Columnists, Mike Rosen, National, Uncategorized

Rosen: Progressives not as ‘elite’ as they like to think

Progressivism as a social and political movement in the United States has its roots in the late 19th century, temporarily winning the presidency with the election of President Woodrow Wilson in 1912.  Progressives rejected conservative constitutionalism which imposed limits on government to safeguard individual liberty and the creative spirit and efficiency of a private enterprise market economy.   Instead, progressives shifted to their vision of social justice and unlimited government.

Wilson sought to create an “administrative state” with power centralized in the federal government to suit the superior wisdom of unelected bureaucrats.  Of the same mindset was Beatrice Webb, a British social justice activist and intellectual, instrumental in the founding of the socialist Fabian Society in England.  Webb envisioned a British government administered by “an elite of unassuming bureaucrats.”  (An oxymoron [contradiction in terms] if ever there was one.)  As Winston Churchill once noted, “After a time, civil servants tend to become no longer servants and no longer civil.”

True elites are those whose talent, objectively, is at the very top of their field.  Arnold Palmer was an elite golfer; Albert Einstein, an elite physicist; Michelangelo, an elite artist.  “Elitists,” on the other hand, are those who simply imagine themselves to be elite and want to subordinate others to their will.  When it advances their political agenda, progressives are unabashedly elitist.  They profess to be the champions of the common people but don’t trust them to make the right decisions.  As inveterate busybodies and nannyists, they presume to protect us from ourselves through government mandates and regulations on everything from what we eat, to how we travel, to where we live, to what we say, all decided by liberal elitists who know what’s best for us.

If I need open-heart surgery, I certainly want to be operated on by an elite surgeon.  And I believe in meritocracy.  Individual excellence deserves to be suitably rewarded and doing so breeds more of it in others.  This is economic justice based on skills, effort, and performance.  The progressive notion of “social justice” is based not on merit but on Karl Marx’s socialist maxim, “From each according to his ability to each according to his need.”  With that mentality, progressives wield the heavy hand of government to penalize those who have earned elite status while rewarding mediocrity, sloth, and failure.  We already do more than enough redistribution of income to the needy with progressive tax rates and a cornucopia of government spending programs.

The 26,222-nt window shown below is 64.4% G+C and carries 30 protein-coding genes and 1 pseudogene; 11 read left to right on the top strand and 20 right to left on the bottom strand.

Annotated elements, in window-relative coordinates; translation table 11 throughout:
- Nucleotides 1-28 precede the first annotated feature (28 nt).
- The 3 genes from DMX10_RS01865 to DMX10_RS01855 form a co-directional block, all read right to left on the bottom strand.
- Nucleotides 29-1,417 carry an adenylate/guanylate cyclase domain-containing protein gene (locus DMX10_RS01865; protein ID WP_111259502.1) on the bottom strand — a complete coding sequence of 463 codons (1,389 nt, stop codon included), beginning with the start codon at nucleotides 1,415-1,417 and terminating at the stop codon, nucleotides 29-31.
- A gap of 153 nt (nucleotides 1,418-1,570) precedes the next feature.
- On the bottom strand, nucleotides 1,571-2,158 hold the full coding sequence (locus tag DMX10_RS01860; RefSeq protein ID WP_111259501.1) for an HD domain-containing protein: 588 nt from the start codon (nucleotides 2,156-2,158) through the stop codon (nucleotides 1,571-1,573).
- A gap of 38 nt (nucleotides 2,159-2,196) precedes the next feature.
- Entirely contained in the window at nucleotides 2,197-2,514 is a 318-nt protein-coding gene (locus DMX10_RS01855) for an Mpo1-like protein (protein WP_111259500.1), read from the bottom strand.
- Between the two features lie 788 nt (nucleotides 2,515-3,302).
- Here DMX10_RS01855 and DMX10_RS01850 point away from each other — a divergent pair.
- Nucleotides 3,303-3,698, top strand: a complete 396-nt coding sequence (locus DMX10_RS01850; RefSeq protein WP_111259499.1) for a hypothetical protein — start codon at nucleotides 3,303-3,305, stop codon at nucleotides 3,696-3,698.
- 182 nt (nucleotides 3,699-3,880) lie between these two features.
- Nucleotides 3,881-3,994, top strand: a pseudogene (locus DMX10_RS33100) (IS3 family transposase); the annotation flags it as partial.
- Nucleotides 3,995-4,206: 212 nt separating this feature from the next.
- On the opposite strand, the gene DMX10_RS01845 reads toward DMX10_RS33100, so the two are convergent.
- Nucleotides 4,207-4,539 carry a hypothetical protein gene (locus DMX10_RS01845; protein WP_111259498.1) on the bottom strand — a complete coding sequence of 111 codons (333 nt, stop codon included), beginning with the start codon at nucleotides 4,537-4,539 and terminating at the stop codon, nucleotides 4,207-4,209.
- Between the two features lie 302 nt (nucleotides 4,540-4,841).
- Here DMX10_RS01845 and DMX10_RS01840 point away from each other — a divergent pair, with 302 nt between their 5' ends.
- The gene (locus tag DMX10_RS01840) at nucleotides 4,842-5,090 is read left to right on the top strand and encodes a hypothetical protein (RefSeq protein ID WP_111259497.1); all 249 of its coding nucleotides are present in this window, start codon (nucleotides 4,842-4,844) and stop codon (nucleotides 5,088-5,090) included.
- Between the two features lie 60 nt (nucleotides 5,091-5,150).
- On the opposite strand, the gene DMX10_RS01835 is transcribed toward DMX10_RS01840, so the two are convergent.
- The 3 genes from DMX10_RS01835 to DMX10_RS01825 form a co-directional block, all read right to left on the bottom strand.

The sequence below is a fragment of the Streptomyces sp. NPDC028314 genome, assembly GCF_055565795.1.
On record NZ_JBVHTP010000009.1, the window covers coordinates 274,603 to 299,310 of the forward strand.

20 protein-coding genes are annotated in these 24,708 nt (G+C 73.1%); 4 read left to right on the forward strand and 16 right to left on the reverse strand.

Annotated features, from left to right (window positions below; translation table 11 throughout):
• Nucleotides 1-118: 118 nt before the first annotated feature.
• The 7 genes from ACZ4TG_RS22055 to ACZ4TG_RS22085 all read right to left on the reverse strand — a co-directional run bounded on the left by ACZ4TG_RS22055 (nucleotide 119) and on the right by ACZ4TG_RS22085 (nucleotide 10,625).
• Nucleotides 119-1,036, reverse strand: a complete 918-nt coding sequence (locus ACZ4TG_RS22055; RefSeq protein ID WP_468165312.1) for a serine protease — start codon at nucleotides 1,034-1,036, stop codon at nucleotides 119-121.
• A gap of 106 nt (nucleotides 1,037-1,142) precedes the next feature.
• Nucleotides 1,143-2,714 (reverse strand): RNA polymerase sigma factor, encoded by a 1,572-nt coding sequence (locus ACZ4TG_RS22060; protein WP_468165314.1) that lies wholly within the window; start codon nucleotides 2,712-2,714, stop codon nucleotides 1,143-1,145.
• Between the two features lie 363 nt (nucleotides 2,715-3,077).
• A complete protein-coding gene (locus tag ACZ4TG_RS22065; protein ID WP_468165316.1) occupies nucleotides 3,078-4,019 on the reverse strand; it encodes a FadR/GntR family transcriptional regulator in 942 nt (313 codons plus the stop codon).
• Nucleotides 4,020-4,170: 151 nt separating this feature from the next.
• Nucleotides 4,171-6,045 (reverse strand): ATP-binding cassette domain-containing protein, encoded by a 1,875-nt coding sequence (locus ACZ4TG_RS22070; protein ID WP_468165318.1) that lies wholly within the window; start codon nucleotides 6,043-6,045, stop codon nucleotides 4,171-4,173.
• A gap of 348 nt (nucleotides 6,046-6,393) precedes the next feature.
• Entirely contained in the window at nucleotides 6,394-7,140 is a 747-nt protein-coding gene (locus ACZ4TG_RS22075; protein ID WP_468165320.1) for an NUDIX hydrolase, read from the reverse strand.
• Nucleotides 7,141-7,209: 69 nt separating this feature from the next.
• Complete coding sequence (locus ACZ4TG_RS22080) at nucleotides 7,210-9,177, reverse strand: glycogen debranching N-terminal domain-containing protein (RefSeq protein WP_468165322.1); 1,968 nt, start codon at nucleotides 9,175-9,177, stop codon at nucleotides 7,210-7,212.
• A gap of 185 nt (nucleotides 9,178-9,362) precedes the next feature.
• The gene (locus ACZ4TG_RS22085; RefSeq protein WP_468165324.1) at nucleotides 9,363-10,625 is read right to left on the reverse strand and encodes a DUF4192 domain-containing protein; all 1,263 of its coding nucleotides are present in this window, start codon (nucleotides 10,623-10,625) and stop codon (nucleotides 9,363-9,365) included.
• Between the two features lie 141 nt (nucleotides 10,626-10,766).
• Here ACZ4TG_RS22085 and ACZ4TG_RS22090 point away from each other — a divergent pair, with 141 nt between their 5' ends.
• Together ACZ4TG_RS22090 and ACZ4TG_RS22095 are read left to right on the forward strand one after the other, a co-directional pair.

Pompous progressives declare they want only the “best and brightest” in government to “run our country.”  Obviously, individual judgment varies widely about who are the best and brightest.  But I don’t want anyone, much less government or politicians, to “run our country.”  That’s a statist view, and the state is not the whole of society.  Government is only one piece of our society, along with our economy, culture, and religious freedom; that last piece specifically separated by the Constitution from government control.  It’s the height of pretentious progressive elitism to believe that any group of bureaucrats or politicians is smart enough to run our intricate market economy.  The Soviet Union tried that and failed miserably.

I’m not an anarchist.  I recognize the need for government, as long as it’s limited government.  Our society should mostly run itself within a reasonable body of laws, living with the risk that some people will make poor choices.  That’s the nature of a free society.  It was William F. Buckley Jr. who once stated he’d rather be governed by the first 400 people in the Boston telephone book than by the (best and brightest) faculty of Harvard.

Sometime before the Obama presidency, leftist Democrats and their media echo chamber ditched their traditional “liberal” label which had tarnished in the general public eye.  Symbolic of the party’s leftward lurch, they magically translabled into neo “progressives.”  Radical leftist outliers like Bernie Sanders and Elizabeth Warren suddenly became the Democrat mainstream with Alexandria Ocasio-Cortez and a squad of even crazier lefties taking their place on the lunatic fringe.  President Biden’s handlers have embraced their ideology and advanced this progressive agenda.  Sadly, so has Denver and Colorado state government, to our detriment.

How could this happen?  Well, a hundred years ago, Marxist theorist Antonio Gramsci, the founder of Italy’s Communist party, differed from his fellow comrades declaring socialism would come to pass without the need for violent revolution.  “In the new order,” he prophesied that, “socialism will triumph by first capturing the culture via infiltration of schools, universities, churches, and the media by transforming the consciousness of society.”  Looks like he was right.  I hope it’s not too late for enough American voters to come to their senses.

Longtime KOA radio talk host and columnist for the Denver Post and Rocky Mountain News Mike Rosen now writes for


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